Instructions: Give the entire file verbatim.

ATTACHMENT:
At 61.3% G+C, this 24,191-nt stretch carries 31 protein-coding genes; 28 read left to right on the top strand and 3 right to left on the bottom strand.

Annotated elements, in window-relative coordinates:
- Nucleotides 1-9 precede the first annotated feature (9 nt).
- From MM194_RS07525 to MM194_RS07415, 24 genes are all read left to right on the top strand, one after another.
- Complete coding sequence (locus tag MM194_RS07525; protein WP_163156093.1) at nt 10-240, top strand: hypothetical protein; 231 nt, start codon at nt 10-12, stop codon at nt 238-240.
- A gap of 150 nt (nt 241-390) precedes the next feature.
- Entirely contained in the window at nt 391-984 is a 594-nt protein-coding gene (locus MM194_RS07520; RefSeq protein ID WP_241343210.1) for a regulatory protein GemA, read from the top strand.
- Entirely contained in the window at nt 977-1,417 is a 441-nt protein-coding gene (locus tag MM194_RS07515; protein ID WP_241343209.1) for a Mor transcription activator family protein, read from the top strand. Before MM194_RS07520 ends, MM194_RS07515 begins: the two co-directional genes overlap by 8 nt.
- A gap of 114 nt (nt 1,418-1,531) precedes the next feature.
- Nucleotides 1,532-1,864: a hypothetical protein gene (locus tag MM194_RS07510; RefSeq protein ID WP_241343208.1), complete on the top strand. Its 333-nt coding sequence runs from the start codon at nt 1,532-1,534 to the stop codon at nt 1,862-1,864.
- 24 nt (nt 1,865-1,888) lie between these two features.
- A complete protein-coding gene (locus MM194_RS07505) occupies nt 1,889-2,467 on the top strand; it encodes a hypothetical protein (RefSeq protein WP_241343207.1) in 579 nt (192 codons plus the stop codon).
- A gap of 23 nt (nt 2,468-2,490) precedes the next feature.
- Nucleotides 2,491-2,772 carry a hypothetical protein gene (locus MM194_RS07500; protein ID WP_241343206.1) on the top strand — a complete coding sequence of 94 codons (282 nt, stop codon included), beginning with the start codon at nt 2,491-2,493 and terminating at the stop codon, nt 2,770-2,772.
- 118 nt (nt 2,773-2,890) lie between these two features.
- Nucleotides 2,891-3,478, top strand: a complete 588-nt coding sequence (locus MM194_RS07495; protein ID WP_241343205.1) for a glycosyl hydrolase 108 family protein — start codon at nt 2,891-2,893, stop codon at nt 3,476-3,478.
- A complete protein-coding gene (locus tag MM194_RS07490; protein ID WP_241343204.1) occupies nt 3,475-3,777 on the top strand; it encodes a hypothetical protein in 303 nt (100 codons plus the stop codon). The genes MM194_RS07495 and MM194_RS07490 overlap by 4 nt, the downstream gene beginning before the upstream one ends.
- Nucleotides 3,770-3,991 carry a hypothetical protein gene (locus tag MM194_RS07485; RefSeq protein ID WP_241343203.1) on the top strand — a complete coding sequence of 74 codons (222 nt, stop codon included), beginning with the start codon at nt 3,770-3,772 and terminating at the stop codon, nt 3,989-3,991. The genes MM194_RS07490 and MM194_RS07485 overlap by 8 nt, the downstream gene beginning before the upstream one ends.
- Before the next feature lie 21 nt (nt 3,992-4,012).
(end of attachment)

At 61.3% G+C, this 24,191-nt stretch carries 31 protein-coding genes; 28 read left to right on the top strand and 3 right to left on the bottom strand.

Annotated elements, in window-relative coordinates:
- Nucleotides 1-9 precede the first annotated feature (9 nt).
- From MM194_RS07525 to MM194_RS07415, 24 genes are all read left to right on the top strand, one after another.
- Complete coding sequence (locus tag MM194_RS07525; protein WP_163156093.1) at nt 10-240, top strand: hypothetical protein; 231 nt, start codon at nt 10-12, stop codon at nt 238-240.
- A gap of 150 nt (nt 241-390) precedes the next feature.
- Entirely contained in the window at nt 391-984 is a 594-nt protein-coding gene (locus MM194_RS07520; RefSeq protein ID WP_241343210.1) for a regulatory protein GemA, read from the top strand.
- Entirely contained in the window at nt 977-1,417 is a 441-nt protein-coding gene (locus tag MM194_RS07515; protein ID WP_241343209.1) for a Mor transcription activator family protein, read from the top strand. Before MM194_RS07520 ends, MM194_RS07515 begins: the two co-directional genes overlap by 8 nt.
- A gap of 114 nt (nt 1,418-1,531) precedes the next feature.
- Nucleotides 1,532-1,864: a hypothetical protein gene (locus tag MM194_RS07510; RefSeq protein ID WP_241343208.1), complete on the top strand. Its 333-nt coding sequence runs from the start codon at nt 1,532-1,534 to the stop codon at nt 1,862-1,864.
- 24 nt (nt 1,865-1,888) lie between these two features.
- A complete protein-coding gene (locus MM194_RS07505) occupies nt 1,889-2,467 on the top strand; it encodes a hypothetical protein (RefSeq protein WP_241343207.1) in 579 nt (192 codons plus the stop codon).
- A gap of 23 nt (nt 2,468-2,490) precedes the next feature.
- Nucleotides 2,491-2,772 carry a hypothetical protein gene (locus MM194_RS07500; protein ID WP_241343206.1) on the top strand — a complete coding sequence of 94 codons (282 nt, stop codon included), beginning with the start codon at nt 2,491-2,493 and terminating at the stop codon, nt 2,770-2,772.
- 118 nt (nt 2,773-2,890) lie between these two features.
- Nucleotides 2,891-3,478, top strand: a complete 588-nt coding sequence (locus MM194_RS07495; protein ID WP_241343205.1) for a glycosyl hydrolase 108 family protein — start codon at nt 2,891-2,893, stop codon at nt 3,476-3,478.
- A complete protein-coding gene (locus tag MM194_RS07490; protein ID WP_241343204.1) occupies nt 3,475-3,777 on the top strand; it encodes a hypothetical protein in 303 nt (100 codons plus the stop codon). The genes MM194_RS07495 and MM194_RS07490 overlap by 4 nt, the downstream gene beginning before the upstream one ends.
- Nucleotides 3,770-3,991 carry a hypothetical protein gene (locus tag MM194_RS07485; RefSeq protein ID WP_241343203.1) on the top strand — a complete coding sequence of 74 codons (222 nt, stop codon included), beginning with the start codon at nt 3,770-3,772 and terminating at the stop codon, nt 3,989-3,991. The genes MM194_RS07490 and MM194_RS07485 overlap by 8 nt, the downstream gene beginning before the upstream one ends.
- Before the next feature lie 21 nt (nt 3,992-4,012).